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Food of France: A Regional Celebration Hardcover – September 26, 2006

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Scook by Anne-Sophie Pic
Scook by Anne-Sophie Pic
Discover French cooking with easy to follow recipes and 40 step-by-step techniques for classic and homemade meals. Learn more | See all French cookbooks

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Product Details

  • Hardcover: 224 pages
  • Publisher: Kyle Books (September 26, 2006)
  • Language: English
  • ISBN-10: 1904920438
  • ISBN-13: 978-1904920434
  • Product Dimensions: 9.2 x 0.8 x 10.3 inches
  • Shipping Weight: 2.4 pounds
  • Average Customer Review: 3.3 out of 5 stars  See all reviews (3 customer reviews)
  • Amazon Best Sellers Rank: #1,623,451 in Books (See Top 100 in Books)

Editorial Reviews

From Booklist

Although the land area of France approximates the state of Texas, its diverse regions offer a broad and deep range of approaches to eating. Paris emphasizes refined, sophisticated dining. Alsace's hearty flavors, heavy meats, and rich foods contrast with piquant Provencal cooking, where garlic, rosemary, and olive oil predominate. Normandy's cheeses, shellfish, and cream distinguish it from the peppers and river trout used in Basque country. Nevertheless, certain unifying principles unite the French approach to food. Devotion to wine appears everywhere, local wines having their own distinctive character and as much appreciated in their native provinces as the finest bottlings of Bordeaux and Burgundy. The French also demand multicourse meals, preferring multiple flavors to sheer quantities of food, and they rarely dine without a cheese course. Woodward captures these essential characteristics of regional French cuisine. Although recipes have been corrected for American measures, some call for such ingredients as "Charolais beef," a mystery to most American cooks. Mark Knoblauch
Copyright © American Library Association. All rights reserved

About the Author

Sarah Woodward was brought up in Belgium and spent her early twenties in Paris working at Les Caves de la Madeleine, one of the most highly regarded wine shops in the city. She now spends half her time at her home in a remote village in the Pyrenees. She contributes regularly to the Financial Times, Condé Nast Traveller and Wine magazine. She is author of six books, including Tastes of North Africa.

Customer Reviews

3.3 out of 5 stars
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Most Helpful Customer Reviews

2 of 3 people found the following review helpful By Skorz on September 1, 2009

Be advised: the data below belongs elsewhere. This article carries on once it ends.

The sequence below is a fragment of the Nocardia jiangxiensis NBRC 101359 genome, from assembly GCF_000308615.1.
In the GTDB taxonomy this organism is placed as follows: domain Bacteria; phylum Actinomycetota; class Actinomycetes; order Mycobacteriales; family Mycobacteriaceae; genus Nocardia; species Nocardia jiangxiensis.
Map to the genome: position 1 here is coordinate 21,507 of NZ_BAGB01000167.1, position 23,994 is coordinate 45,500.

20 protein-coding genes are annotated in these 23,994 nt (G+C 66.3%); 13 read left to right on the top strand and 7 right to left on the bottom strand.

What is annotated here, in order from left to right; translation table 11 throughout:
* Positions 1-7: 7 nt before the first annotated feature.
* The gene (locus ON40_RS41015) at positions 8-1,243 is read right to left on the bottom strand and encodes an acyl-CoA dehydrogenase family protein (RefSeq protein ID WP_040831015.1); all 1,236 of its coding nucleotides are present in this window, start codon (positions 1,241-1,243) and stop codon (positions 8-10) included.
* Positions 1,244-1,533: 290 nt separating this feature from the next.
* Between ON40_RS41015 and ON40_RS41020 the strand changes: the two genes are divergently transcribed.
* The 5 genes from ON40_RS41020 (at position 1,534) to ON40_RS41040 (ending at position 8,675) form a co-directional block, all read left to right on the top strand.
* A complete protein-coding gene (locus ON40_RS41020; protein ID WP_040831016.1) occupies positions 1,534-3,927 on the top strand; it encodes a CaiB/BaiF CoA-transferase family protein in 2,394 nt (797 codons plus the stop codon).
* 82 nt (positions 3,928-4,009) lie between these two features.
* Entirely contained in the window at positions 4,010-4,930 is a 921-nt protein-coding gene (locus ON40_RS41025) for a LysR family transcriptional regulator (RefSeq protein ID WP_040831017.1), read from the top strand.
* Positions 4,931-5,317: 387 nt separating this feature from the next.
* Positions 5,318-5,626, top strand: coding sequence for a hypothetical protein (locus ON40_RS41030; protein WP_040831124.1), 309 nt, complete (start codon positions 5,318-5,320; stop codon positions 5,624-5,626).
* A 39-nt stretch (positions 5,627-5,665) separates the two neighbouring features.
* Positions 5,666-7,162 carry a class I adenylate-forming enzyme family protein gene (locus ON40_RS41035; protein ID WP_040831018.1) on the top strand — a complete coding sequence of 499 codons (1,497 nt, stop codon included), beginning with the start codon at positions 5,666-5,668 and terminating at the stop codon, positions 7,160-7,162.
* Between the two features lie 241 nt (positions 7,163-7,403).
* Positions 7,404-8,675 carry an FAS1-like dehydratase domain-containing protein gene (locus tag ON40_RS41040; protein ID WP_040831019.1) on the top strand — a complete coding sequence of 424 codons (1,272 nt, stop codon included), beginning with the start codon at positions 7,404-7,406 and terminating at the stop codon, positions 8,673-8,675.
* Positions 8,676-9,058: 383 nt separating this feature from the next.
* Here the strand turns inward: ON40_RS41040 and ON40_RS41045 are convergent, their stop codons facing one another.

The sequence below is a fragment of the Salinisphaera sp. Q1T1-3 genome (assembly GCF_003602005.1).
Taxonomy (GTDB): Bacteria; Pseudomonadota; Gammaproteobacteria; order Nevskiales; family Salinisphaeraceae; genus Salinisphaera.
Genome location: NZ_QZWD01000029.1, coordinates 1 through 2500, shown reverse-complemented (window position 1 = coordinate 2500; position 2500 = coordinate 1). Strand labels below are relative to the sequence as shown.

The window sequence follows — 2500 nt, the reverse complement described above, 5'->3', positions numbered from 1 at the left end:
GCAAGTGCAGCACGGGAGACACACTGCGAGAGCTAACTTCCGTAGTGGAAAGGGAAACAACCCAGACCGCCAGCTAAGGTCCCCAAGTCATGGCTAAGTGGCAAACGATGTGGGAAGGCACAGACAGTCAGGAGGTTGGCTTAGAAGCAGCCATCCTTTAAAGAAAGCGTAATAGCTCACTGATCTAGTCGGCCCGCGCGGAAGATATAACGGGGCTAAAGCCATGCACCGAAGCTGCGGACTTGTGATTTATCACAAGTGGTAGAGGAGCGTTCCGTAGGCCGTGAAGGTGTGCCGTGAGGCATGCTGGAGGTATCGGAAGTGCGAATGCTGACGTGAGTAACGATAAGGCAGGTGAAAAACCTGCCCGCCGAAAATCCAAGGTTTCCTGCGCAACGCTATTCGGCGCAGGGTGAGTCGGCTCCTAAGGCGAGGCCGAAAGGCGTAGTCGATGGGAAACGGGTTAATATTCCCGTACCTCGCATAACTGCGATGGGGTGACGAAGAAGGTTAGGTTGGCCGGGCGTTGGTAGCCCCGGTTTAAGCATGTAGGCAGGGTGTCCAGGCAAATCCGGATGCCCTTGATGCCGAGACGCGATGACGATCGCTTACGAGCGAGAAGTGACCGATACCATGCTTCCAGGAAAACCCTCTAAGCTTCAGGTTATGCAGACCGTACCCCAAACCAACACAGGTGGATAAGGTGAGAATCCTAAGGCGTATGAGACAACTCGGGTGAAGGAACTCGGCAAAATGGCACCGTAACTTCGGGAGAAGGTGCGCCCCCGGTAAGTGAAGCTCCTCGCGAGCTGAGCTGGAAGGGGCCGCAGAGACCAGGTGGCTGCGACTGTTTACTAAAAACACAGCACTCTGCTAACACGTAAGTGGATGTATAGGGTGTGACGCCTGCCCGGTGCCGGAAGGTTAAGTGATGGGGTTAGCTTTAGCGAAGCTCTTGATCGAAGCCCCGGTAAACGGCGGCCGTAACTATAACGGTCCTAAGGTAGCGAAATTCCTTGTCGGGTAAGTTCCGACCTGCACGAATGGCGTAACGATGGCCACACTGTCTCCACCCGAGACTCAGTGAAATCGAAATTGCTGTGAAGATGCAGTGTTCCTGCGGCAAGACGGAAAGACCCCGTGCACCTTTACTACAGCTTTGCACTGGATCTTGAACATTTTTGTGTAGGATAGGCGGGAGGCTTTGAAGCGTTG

Format: Hardcover
Picked up this book looking to add to my collection and I was pleasantly surprised. Lots of regional history and history of the dishes in this book, as well as a nice selection ranging from all regions of France (and the Caribbean) in a multitude of dishes.

Made some of the dishes in this book and they turned out excellent and made quite an impression on my guests!

My one complaint is that a some of the ingredients are not what you would find in your average grocery store (i.e. Wild Boar, endive, some cheeses, etc). However, she does list alternate ingredients in some cases and to be fair I would feel cheated since I did ask for as close to authenticity as I could get. But, I put the comment out there for those who made not be as driven as other to make trips to specialty shops for some of the recipes.
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5 of 8 people found the following review helpful By John Matlock on April 7, 2007
Format: Hardcover
Although she was born British, Sarah Woodward by instinct and desire must be at least half French. An accomplished French chef and living in France for much of the time, she travelled over the whole contry, visiting each of the major regions and carefully selecting samples of their particular style of French food.

She has distilled this down to some 175 recipies that cover the whole country. And surprisingly, whether by intent or possibly luch, I do not find these recipies scattered with all kinds of unobtainable spices and ingredients. To be sure, a few, but only a few. Some like creme fraiche can't be purchased locally, but it is not difficult to make.

In addition to the regions of France, the end of the book also has a section on French cooking as practiced in the Caribbean.
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1 of 2 people found the following review helpful By A. Shaylor on February 4, 2010
Format: Hardcover
Do you like your chicken dry? Do you really, really like shallots? (A lot of them?) Do you like to dirty dishes for no apparent reason? Then this book is for you! From undercooked artichoke hearts to unconverted grams of butter, The Food of France has it all.

A sane recipe for coq au vin from Marmiton would have you simmer for 40 minutes after browning the chicken. Thanks to Sarah Woodward, we now know the French are doing it all wrong. "Bring to a slow simmer, cover and transfer to the oven. After the chicken has cooked for 1 hour, add the browned shallots and stir well. Return to the oven for a further 20 minutes, then add the cooked mushrooms, again, stirring well. Cook in the oven for another 20 minutes." That's 1 hour, 40 minutes. You want that nice paper towel texture? You gotta put in the time.

The pistou soup was the only saving grace. The proportion of ingredients was within reason and the cooking time was hard even for Woodward to screw up. (That's probably because the directions for the vermicelli were on the package).

If you want French food, don't go to England. All you'll get are some pretty pictures.
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